Despite issues with the previous title in the franchise, I had High Hopes that maybe Let’s Sing 2021 would be Good As Hell, but I guess I was just a Sucker. Technical issues with the core singing mechanic cop much of the Blame, but even when the game tries to Lean On its varied play modes it can’t provide a Yummy experience. You’d be much Happier putting on a karaoke playlist and screaming along with your mates (when singing together is safe again, of course). To this disappointing game, I only have one thing to say: Thank U, Next.
From its relatively insignificant main time-travel gimmick to its almost-right controls, there’s not a whole lot going on that we haven’t seen before in a more polished fashion. If you’re itching for some hardcore platforming action and can look past its flaws, you’ll find a rough gem in YesterMorrow’s visually stunning world – just don’t go in expecting another Celeste.
Those with a desire for escapism and a healthy amount of patience will find a solid few hours of rewarding narrative here – if you’re after something with a bit more wanderlust and a bit less “dying alone and unloved”, you might want to look elsewhere.
Going Under takes some of the most frustrating trappings of late capitalism and turns them into literal dungeons. It’s a funny, acid-spirited take on the organisational failures of tech startup culture that doesn’t pull its punches. Between whacking baddies with a giant stapler and trading useless cryptocoins for powerups, there’s rarely a dull moment on the floors of these office hellscapes. While playing for long periods exposes some of Going Under’s repetitive elements, there’s more than enough fun here to recommend this action-packed rogue-lite to any dungeon-crawler fan with a LinkedIn profile.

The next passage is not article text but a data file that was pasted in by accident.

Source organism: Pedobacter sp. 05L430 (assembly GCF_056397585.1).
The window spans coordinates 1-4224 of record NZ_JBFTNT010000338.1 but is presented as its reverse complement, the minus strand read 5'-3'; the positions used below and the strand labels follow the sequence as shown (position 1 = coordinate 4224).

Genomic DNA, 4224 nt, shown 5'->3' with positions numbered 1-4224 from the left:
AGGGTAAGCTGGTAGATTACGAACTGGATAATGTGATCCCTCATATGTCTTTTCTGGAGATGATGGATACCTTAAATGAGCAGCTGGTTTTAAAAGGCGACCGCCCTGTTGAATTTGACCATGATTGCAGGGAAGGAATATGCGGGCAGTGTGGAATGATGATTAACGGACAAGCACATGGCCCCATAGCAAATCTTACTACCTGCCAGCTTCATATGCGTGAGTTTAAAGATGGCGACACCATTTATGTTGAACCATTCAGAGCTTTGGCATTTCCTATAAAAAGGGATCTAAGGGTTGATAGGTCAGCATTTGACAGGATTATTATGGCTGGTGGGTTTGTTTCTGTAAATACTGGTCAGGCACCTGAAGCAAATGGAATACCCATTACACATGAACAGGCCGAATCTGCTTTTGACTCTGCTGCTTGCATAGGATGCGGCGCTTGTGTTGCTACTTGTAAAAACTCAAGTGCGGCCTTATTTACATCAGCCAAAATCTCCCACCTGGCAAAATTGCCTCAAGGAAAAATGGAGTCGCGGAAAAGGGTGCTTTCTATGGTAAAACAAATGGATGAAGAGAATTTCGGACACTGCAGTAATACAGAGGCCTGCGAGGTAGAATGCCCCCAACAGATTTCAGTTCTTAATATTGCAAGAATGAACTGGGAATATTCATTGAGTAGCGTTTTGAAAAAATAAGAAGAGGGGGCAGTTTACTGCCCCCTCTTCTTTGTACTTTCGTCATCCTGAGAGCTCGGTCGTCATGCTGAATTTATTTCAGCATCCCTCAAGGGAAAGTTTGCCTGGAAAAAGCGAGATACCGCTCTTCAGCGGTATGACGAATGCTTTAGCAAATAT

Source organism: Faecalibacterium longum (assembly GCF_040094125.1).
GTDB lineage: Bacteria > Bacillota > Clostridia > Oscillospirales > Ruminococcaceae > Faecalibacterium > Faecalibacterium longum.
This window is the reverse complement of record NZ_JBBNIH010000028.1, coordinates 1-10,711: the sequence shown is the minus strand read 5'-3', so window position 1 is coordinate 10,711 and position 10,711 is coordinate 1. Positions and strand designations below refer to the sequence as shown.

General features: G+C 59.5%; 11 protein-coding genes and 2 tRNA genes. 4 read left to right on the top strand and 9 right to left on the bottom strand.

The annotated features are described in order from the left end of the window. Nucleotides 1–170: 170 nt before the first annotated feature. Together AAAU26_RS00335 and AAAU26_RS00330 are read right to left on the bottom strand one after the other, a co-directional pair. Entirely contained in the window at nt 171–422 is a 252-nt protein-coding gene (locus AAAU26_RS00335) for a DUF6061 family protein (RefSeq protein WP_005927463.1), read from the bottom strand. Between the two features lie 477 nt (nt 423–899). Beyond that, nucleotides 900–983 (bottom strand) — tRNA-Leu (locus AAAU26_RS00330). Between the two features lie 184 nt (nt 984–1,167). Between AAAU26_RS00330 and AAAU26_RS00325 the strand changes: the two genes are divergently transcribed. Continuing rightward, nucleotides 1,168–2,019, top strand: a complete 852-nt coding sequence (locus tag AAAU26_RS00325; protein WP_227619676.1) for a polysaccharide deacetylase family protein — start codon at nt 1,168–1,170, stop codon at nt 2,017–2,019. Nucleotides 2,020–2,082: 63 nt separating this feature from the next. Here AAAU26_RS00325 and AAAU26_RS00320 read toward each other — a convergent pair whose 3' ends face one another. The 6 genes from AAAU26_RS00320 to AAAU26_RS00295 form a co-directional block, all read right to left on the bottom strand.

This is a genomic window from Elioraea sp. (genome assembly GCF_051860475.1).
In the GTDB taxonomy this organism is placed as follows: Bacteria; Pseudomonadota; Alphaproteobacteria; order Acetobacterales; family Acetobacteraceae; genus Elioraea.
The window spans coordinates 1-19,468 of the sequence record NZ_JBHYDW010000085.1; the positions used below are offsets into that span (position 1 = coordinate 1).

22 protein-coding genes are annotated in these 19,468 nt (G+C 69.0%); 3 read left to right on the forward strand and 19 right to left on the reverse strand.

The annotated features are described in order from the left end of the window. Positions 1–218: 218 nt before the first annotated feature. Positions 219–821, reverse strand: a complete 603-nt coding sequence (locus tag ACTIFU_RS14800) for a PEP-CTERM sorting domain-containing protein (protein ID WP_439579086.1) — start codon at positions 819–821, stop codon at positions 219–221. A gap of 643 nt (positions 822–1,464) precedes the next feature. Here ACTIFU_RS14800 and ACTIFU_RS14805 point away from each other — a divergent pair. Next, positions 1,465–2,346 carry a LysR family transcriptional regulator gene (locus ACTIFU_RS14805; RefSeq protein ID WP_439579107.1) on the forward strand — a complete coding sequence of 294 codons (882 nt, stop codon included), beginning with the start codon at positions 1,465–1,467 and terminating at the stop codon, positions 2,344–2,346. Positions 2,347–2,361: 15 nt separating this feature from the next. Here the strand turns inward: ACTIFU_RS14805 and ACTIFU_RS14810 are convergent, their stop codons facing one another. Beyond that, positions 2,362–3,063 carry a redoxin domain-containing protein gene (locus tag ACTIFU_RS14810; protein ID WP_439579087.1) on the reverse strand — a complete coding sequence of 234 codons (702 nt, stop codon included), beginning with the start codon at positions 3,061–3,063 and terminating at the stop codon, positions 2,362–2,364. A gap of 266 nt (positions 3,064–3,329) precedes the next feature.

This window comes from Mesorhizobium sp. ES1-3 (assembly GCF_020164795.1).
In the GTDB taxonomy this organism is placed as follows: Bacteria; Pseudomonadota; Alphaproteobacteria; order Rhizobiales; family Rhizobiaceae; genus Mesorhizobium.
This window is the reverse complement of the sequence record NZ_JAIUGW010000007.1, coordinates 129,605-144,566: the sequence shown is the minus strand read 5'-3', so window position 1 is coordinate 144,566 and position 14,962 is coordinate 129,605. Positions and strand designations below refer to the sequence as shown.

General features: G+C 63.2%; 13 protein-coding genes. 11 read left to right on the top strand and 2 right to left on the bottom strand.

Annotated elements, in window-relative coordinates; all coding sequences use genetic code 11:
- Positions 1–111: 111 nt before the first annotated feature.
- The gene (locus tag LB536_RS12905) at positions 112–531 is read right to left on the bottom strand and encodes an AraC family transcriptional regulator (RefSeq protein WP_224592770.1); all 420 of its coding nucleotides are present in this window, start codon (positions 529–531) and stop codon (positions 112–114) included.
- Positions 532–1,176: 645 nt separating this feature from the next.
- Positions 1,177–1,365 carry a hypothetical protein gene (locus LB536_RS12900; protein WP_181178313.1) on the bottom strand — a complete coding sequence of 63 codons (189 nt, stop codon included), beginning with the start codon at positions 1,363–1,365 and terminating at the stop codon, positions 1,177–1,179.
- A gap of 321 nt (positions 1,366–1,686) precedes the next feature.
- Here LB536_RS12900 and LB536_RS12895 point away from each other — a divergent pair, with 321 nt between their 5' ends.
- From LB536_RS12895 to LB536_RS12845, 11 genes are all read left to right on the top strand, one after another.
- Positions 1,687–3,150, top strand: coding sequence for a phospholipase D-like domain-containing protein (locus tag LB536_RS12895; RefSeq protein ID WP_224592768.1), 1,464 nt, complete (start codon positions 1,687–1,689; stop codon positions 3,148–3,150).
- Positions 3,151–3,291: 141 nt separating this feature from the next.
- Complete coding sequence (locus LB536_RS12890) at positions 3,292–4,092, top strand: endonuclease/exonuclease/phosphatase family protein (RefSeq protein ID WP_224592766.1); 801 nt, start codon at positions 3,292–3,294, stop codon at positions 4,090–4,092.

For a strategy game that wants you to play for long sessions, inching your way “halt by halt” to safety for your tribe, As Far As The Eye lacks the quality of life features that would make the experience rewarding. Fans of turn-based strategy games might find enough enjoyment here to look past its most obvious flaws – there’s certainly a mechanically dense, lore-heavy strategic experience here for those willing to work for it – but if, like me, you like your games served without a healthy dose of frustration, you may want to look elsewhere.
I absolutely loved my time with In Other Waters. I’m itching to dive back in and fully complete Ellery’s taxonomy logs, and I can’t wait to grab the companion book for more worldbuilding and lore. Despite a few mechanical flaws, I highly recommend In Other Waters for anyone looking to immerse themselves in an alien world for a few hours.